For all the mesmerizing, lascivious revelry, the band has a delicate touch, Romeo’s voice a delicate falsetto, the music more often than not a sinewy, feather-light bed of nostalgic gallantry with only intermittent nods to ribald modernity, which only makes those jolts more effective. Blaring air horns, bursts of smoke, and a pulverizing reggaeton beat introduce the riotous “Noche de Sexo,” which even I don’t need translated, thanks. More typical is the monstrous “Obsesión,” breezy and lilting and classily retro but with a powerhouse chorus that hits with jet-engine force. Occasional guest stars—Ludacris and Akon on record, noted guitar hero Bernie Williams (!) tonight onstage, briefly shredding (!!) with a Yankee’s aplomb—need Aventura more than Aventura needs them, is the point.

One exception to that: None other than Marc Anthony rises up through the floor to tear viciously into Hector Lavoe’s “Aguanile,” inducing yet more mayhem. Now. The Aventura boys are handsome but not movie-star-devastating, somewhat fit but not absurdly ripped, charismatic but affable. Marc Anthony is not affable. In a severe black suit, wielding his booming voice like a scythe (ripping his own shades off and tossing them onstage during one particularly fraught high note), he stalks the stage like some sort of mesmerizing megawatt-celebrity panther, Romeo content to make some goofy faces and graciously allow his spotlight to be stolen. It’s a fantastic and almost unbearably intense moment; it would have been less disruptive and adrenalizing if Madison Square Garden’s roof had suddenly retracted and a space shuttle launched from center stage.

And then he is gone, and we are back in Romeo’s hands—quite literally, in the case of one young lady plucked from the crowd. (“He always gets a fat girl!” exclaims my new Spanish-speaking friend.) “This is about to get nasty,” the singer warns, and verily does it get briefly nasty, the two new lovebirds gyrating horizontally—one last burst of pure, lusty mayhem. Soon, though, to commemorate the song in question (“Un Beso”), they share a more chaste and romantic kiss. “Turn it around!” Romeo commands. “Turn it!” (Referring to the stage.) And soon, as a grand finale, a narrow platform lifts him up 15 feet or so, where he perches, in a spiffy lavender blazer, pulling back a bow with no arrow in it. At this point, the arrow is really unnecessary.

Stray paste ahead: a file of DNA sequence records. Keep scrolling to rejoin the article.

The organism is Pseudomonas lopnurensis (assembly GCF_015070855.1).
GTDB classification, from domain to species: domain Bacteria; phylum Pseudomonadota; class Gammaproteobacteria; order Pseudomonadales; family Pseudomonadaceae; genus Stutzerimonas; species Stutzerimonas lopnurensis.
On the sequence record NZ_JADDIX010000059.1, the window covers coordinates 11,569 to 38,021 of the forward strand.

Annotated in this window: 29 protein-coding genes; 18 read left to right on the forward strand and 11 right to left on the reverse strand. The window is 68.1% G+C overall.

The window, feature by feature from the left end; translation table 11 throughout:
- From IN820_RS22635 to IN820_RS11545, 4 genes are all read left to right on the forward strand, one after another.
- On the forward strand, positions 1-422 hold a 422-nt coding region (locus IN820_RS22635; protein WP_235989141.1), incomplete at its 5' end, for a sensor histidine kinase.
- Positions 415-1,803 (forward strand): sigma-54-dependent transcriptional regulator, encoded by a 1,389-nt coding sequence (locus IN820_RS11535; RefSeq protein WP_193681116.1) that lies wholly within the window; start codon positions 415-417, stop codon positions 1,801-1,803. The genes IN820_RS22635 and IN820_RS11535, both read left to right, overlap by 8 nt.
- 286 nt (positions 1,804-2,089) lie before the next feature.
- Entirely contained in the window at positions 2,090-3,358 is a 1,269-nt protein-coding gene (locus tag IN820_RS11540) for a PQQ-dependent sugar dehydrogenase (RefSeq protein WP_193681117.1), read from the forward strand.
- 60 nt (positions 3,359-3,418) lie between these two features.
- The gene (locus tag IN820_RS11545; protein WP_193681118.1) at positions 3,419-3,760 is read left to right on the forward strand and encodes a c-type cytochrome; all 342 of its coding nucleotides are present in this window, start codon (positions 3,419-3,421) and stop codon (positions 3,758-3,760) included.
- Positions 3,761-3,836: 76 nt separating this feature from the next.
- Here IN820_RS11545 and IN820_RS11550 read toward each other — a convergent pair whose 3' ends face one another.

rharvilla@villagevoice.com

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El Cantante

Director Leon Ichaso, already responsible for mucking up a made-for-TV Jimi Hendrix biopic, is back at it with this turgid film about salsa star Hector Lavoe (Marc Anthony), which doesn’t so much go behind the music as beneath it. Focusing almost solely on Lavoe’s addictions (drugs and women, ho and hum), El Cantante is a garish, dispiriting bit of work—a mountain of biopic clichés snorted through the lens of a fidgety camera that never pauses long enough for us to get to like (or even know) the man responsible for making the Nuyorican sound a mainstream American commodity in the 1970s and early ’80s. Every so often, a character appears to tell us Lavoe’s sound “will change everything,” but nothing happens after that; it’s the same ol’ self-pity party as Lavoe—whose papa doesn’t approve of his move from Puerto Rico to America—blames everyone but himself for his woes, despite his seemingly instant fame. Worse, Anthony’s real-life wife, Jennifer Lopez, tries to make the film about her; miscast as Lavoe’s missus, Puchi, Lopez hides behind aging makeup that makes her look like Bebe Neuwirth.

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Austin and Brooklyn Songsters, Appreciated by the A-list

Halfway through the slinky, snaky “Tomboy Rock Star,” Marc Anthony Thompson— a/k/a Chocolate Genius—mutters under his cigarette-stoked breath, “And you keep calling room service ’cause you don’t wanna be alone.” It’s a killer line, delivered with wisecracking ease that tightropes between empathetic, flat-out funny and downright cruel. In short: classic Chocolate Genius. Since 1998’s Black Music, Thompson’s emotional, enigmatic songs, loaded with mordant wit, humanity, and smarts and liberally pin-pricked with chitlin-circuit showmanship and brooding alt-rock sturm und drang (imagine, if possible, the spawn of Arthur Lee, Solomon Burke, and Paul Westerberg), have been awarded a level of approval far exceeding his sales or name-recognition status. But he deserves to be heard by more than insiders or the hipster musicans (Marc Ribot, Oren Bloedow, Meshell Ndegeocello, Van Dyke Parks, Stuart Matthewman) collaborating on his third CD, Black Yankee Rock—which, bolstered by Craig Street’s nuanced but firm production, glides seamlessly between dreamy atmospherics and ’70s folk rock.